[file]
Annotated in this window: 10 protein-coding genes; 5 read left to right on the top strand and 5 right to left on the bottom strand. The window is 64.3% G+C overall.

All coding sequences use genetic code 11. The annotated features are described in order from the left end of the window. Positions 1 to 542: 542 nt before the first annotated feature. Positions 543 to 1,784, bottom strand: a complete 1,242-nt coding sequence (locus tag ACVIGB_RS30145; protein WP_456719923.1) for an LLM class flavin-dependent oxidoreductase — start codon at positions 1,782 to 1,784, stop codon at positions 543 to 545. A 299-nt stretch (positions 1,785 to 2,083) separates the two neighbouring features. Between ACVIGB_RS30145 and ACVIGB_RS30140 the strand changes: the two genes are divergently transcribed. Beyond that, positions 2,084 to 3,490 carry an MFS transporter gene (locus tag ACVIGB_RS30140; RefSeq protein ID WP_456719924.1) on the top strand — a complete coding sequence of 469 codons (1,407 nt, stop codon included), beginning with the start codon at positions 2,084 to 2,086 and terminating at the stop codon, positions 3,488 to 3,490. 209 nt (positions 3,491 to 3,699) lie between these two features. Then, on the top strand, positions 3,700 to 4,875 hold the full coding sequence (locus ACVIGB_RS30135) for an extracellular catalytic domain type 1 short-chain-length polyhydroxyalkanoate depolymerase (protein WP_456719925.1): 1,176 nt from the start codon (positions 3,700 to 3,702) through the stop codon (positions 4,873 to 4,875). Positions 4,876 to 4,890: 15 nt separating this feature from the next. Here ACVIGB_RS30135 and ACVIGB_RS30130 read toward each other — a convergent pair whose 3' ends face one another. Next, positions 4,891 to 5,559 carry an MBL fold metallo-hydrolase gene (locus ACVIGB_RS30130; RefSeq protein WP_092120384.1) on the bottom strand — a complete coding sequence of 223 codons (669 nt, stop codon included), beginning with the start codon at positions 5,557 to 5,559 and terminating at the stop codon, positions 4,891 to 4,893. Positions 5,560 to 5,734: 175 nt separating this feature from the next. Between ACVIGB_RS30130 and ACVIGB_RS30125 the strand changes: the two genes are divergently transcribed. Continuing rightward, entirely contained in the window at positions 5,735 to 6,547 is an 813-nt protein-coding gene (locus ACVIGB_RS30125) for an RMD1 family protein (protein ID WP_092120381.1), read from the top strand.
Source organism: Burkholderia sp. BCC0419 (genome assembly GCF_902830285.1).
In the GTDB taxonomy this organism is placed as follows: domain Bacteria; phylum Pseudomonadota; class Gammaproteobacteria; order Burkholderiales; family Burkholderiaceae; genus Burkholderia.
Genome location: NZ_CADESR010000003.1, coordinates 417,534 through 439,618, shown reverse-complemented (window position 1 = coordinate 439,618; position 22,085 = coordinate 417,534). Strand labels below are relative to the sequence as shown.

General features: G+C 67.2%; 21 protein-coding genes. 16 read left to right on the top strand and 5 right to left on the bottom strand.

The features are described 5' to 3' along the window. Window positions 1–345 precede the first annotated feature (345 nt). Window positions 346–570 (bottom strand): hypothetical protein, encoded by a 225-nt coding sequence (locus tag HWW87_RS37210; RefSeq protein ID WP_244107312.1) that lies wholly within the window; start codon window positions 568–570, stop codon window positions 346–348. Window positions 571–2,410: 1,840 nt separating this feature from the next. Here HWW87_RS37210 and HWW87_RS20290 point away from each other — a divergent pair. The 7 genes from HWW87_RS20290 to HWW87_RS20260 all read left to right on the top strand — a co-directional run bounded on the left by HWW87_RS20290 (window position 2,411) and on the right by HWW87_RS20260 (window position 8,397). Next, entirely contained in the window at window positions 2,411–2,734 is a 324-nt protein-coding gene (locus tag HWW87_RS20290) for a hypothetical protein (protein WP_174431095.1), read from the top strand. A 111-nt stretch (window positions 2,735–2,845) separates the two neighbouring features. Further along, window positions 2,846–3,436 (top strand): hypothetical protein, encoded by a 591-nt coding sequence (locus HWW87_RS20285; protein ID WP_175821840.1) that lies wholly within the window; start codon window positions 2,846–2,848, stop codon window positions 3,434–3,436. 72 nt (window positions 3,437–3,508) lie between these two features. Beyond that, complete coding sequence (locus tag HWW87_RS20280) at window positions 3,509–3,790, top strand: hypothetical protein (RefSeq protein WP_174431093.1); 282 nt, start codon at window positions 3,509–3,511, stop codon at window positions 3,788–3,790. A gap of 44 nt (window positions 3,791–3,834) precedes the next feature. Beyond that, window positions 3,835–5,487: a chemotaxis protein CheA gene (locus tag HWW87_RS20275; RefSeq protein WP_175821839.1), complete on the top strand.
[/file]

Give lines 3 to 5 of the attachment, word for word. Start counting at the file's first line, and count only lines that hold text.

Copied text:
Source organism: Burkholderia sp. BCC0419 (genome assembly GCF_902830285.1).
In the GTDB taxonomy this organism is placed as follows: domain Bacteria; phylum Pseudomonadota; class Gammaproteobacteria; order Burkholderiales; family Burkholderiaceae; genus Burkholderia.
Genome location: NZ_CADESR010000003.1, coordinates 417,534 through 439,618, shown reverse-complemented (window position 1 = coordinate 439,618; position 22,085 = coordinate 417,534). Strand labels below are relative to the sequence as shown.